Figure 6. Intercomparisons of ice mass balance estimates using four 
independent geodetic techniques: Input-Output Method (IOM), red), Radar 
Altimetry (RA, cyan), Laser Altimetry (LA, green), and gravimetry 
(GRACE, blue). Four regional areas are considered: the Greenland Ice 
Sheet (GrIS), Antarctic Peninsula Ice Sheet (APIS), East Antarctic Ice 
Sheet (EAIS), West Antarctic Ice Sheet (WAIS), the combined Antarctic 
Ice Sheet (AIS), and the overall estimate for the AIS and GrIS. The 
grey areas constitute the reconciled estimates. From Shepherd, A., et 
al., A Reconciled Estimate of Ice Sheet Mass Balance, Science, 2012

    With the development of satellite and airborne remote sensing 
capabilities, coupled with improved field measurements and modeling 
efforts, we are beginning to understand current changes and gain 
insights into what the future may hold for the Greenland and Antarctic 
ice sheets. Our satellite and airborne capabilities are providing 
observations of glacier flow rates, ice topography (which is indicative 
of the underlying processes that affect change), mass change, and depth 
and topography of the bedrock that lies beneath the ice. This last 
point is particularly important because the geometry of the bed, in 
conjunction with surface elevations, largely determines the extent to 
which glaciers will continue to accelerate or will slow down.
    Current and planned investments in missions such as the Ice, Cloud 
and Land Elevation Satellite 2 (ICESat-2--measuring ice elevation 
change) and the Gravity Recovery and Climate Experiment (GRACE) follow-
on measuring ice mass change) and airborne observations of ice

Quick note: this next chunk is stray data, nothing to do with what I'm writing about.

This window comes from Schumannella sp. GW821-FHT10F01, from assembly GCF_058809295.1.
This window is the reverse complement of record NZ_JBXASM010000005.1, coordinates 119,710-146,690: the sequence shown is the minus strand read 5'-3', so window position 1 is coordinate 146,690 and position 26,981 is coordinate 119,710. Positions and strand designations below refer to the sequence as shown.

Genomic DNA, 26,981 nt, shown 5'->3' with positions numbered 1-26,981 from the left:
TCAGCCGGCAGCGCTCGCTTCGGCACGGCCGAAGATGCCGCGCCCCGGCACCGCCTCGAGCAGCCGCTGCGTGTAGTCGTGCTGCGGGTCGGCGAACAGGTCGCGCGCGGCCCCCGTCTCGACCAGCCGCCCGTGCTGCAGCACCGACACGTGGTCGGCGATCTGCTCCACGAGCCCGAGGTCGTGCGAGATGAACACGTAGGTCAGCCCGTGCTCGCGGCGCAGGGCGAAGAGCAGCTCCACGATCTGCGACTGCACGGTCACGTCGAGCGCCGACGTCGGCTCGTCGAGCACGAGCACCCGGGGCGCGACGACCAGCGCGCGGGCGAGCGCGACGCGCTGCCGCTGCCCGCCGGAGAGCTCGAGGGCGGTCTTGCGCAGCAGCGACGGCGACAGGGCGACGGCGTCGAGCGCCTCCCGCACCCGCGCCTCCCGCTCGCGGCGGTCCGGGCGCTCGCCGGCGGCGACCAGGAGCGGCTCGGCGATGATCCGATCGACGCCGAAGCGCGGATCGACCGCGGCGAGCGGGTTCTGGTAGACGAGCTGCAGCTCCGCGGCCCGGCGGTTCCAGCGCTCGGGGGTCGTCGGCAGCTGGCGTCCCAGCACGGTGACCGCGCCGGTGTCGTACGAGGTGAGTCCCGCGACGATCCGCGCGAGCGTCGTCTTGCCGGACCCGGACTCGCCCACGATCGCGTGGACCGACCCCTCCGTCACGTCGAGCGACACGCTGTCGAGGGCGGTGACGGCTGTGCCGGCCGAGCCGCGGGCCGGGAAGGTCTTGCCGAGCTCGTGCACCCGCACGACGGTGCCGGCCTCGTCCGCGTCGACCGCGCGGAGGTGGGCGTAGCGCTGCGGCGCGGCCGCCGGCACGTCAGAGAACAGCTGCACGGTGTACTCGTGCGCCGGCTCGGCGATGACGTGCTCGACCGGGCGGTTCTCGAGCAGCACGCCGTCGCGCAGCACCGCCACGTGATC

topography and glacier bed geometries provide insights into the 
underlying mechanisms of ice sheet changes. Space geodesy, satellite 
and airborne radars all provide more information that helps to pin down 
details related to glacier motion and ice sheet changes. NASA also 
works with data from its international partners to examine the 
variations in flow rates of outlet glaciers, tracking the magnitude and 
character of their acceleration. The information gained from all of 
these projects is incorporated into ice sheet models designed to 
predict how ice sheets will contribute to sea level rise in the next 
one or two centuries. The modeling activity is an integrated effort 
jointly carried out by NASA, the National Science Foundation, and the 
Department of Energy (DOE). NSF also invests in basic observations and 
process studies that are either directly coordinated with or are 
complementary to NASA's activities, and DOE is building dynamical 
models of Greenland and Antarctica, where future sea level rise 
projections take advantage of observations provided by NASA and NSF.
    Sustained observations of ocean elevation from satellites combined 
with tide gauges will provide continuous measurements of sea level 
rise. Current and planned observations of ice sheets and glaciers will 
provide necessary insights into the physical processes that govern 
their contributions to sea level rise. Ongoing and planned measurements 
of ocean characteristics will continue to inform our assessments of